Research Papers: Micro/Nanoscale Heat Transfer

Critical Heat Flux of Water at Subatmospheric Pressures in Microchannels

[+] Author and Article Information
C.-J. Kuo

Department of Mechanical, Aerospace, and Nuclear Engineering,  Rensselaer Polytechnic Institute, Troy, NY 12180

Y. Peles1

Department of Mechanical, Aerospace, and Nuclear Engineering,  Rensselaer Polytechnic Institute, Troy, NY 12180pelesy@rpi.edu


Corresponding author.

J. Heat Transfer 130(7), 072403 (May 20, 2008) (7 pages) doi:10.1115/1.2909077 History: Received April 09, 2007; Revised July 31, 2007; Published May 20, 2008

Critical heat flux conditions for water at subatmospheric pressures in an array of silicon-based, 227μm hydraulic diameter, rectangular microchannels were experimentally studied. Experiments were conducted at exit pressures from 0.1atmto1atm, mass fluxes from 86kgm2sto303kgm2s, and an effective heat flux up to 444Wcm2. The annular flow pattern revealed during flow visualization and the high exit qualities at CHF conditions suggest dryout to be the CHF mechanism. An analysis, based on the experimental results and known CHF characteristics, on the dependency of the critical heat flux on various variables was performed. It was found that the boiling number at the CHF condition was approximately a constant.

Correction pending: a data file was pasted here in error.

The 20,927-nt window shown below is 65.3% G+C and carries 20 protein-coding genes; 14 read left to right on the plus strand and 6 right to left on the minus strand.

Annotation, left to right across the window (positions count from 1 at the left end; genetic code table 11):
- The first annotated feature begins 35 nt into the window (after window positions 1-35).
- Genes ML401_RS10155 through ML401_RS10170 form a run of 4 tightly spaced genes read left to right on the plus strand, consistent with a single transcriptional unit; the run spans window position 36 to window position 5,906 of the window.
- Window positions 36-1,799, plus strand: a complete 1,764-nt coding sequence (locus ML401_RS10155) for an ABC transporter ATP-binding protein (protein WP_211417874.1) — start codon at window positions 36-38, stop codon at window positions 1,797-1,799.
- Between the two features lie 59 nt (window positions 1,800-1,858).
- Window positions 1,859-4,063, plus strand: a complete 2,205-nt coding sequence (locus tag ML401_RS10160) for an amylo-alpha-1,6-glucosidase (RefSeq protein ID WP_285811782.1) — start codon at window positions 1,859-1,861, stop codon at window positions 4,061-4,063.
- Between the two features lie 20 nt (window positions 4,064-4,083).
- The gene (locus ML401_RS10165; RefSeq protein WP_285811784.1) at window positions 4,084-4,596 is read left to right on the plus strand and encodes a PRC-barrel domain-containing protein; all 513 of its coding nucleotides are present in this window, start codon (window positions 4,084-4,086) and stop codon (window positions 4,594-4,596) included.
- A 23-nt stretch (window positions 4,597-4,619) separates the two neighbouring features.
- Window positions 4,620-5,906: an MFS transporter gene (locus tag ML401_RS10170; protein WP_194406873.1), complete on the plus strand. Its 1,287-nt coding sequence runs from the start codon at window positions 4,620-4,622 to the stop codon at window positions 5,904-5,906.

Copyright © 2008 by American Society of Mechanical Engineers
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Figure 1

The ratio of the highest measured CHF to the maximum heat flux from the kinetic theory, qCHF″∕qmkv″, as a function of dimensionless exit pressure, pe∕pc

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Figure 2

(a) A CAD model of the microdevice; (b) geometry of the inlet orifice configuration (all units in μm)

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Figure 5

(a) The exit mass quality at CHF conditions as a function of mass flux; (b) CHF as a function of mass quality

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Figure 6

CHF as a function of mass flux

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Figure 3

Experiment setup

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Figure 4

Characteristic flow boiling morphologies

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Figure 7

The boiling number at CHF conditions as a function of liquid-to-vapor density ratio, ρl∕ρv



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